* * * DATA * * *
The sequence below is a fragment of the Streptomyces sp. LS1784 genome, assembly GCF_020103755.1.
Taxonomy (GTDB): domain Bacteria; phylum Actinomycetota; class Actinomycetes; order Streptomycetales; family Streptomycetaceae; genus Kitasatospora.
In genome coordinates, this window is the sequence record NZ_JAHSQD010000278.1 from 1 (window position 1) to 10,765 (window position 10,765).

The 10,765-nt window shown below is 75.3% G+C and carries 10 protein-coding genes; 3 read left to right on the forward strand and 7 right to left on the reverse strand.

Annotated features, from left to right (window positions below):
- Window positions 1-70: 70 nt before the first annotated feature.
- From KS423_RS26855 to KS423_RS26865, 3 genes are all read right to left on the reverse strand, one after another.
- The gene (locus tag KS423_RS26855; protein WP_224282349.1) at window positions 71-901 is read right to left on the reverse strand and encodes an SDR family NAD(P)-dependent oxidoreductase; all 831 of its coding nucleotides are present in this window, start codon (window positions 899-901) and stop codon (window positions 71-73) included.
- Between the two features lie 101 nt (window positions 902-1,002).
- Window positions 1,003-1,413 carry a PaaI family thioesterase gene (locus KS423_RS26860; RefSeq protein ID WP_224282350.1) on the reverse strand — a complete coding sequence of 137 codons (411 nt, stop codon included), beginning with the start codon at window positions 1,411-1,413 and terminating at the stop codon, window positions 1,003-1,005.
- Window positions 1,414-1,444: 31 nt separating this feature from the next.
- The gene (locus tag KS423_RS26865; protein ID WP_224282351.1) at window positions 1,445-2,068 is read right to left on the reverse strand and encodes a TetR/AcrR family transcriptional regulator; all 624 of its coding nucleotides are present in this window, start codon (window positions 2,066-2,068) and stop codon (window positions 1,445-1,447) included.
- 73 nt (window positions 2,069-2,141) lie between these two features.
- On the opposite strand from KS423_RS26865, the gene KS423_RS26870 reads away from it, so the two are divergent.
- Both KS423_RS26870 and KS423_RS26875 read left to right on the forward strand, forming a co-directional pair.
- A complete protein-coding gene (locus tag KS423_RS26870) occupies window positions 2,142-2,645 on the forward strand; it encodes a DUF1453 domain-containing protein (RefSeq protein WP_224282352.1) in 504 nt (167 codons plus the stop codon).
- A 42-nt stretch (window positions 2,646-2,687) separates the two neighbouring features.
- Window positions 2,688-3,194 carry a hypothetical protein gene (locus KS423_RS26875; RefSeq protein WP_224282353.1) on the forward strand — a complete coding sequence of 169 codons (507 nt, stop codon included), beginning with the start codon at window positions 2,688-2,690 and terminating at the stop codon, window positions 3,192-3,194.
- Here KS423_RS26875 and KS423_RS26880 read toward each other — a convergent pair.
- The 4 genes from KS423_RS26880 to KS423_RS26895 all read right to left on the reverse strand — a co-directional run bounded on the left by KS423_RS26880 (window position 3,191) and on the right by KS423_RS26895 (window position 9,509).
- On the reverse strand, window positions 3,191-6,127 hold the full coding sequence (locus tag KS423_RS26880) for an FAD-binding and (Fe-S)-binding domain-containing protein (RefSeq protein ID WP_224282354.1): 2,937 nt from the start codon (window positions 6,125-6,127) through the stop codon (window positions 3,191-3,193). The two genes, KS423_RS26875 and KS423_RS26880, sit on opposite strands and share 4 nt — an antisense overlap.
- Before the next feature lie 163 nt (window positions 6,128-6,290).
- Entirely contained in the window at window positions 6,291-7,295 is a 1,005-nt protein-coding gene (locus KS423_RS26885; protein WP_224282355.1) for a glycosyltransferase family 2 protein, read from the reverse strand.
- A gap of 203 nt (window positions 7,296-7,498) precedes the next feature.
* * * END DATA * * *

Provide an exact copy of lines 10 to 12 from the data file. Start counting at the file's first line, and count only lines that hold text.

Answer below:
- Window positions 1,003-1,413 carry a PaaI family thioesterase gene (locus KS423_RS26860; RefSeq protein ID WP_224282350.1) on the reverse strand — a complete coding sequence of 137 codons (411 nt, stop codon included), beginning with the start codon at window positions 1,411-1,413 and terminating at the stop codon, window positions 1,003-1,005.
- Window positions 1,414-1,444: 31 nt separating this feature from the next.
- The gene (locus tag KS423_RS26865; protein ID WP_224282351.1) at window positions 1,445-2,068 is read right to left on the reverse strand and encodes a TetR/AcrR family transcriptional regulator; all 624 of its coding nucleotides are present in this window, start codon (window positions 2,066-2,068) and stop codon (window positions 1,445-1,447) included.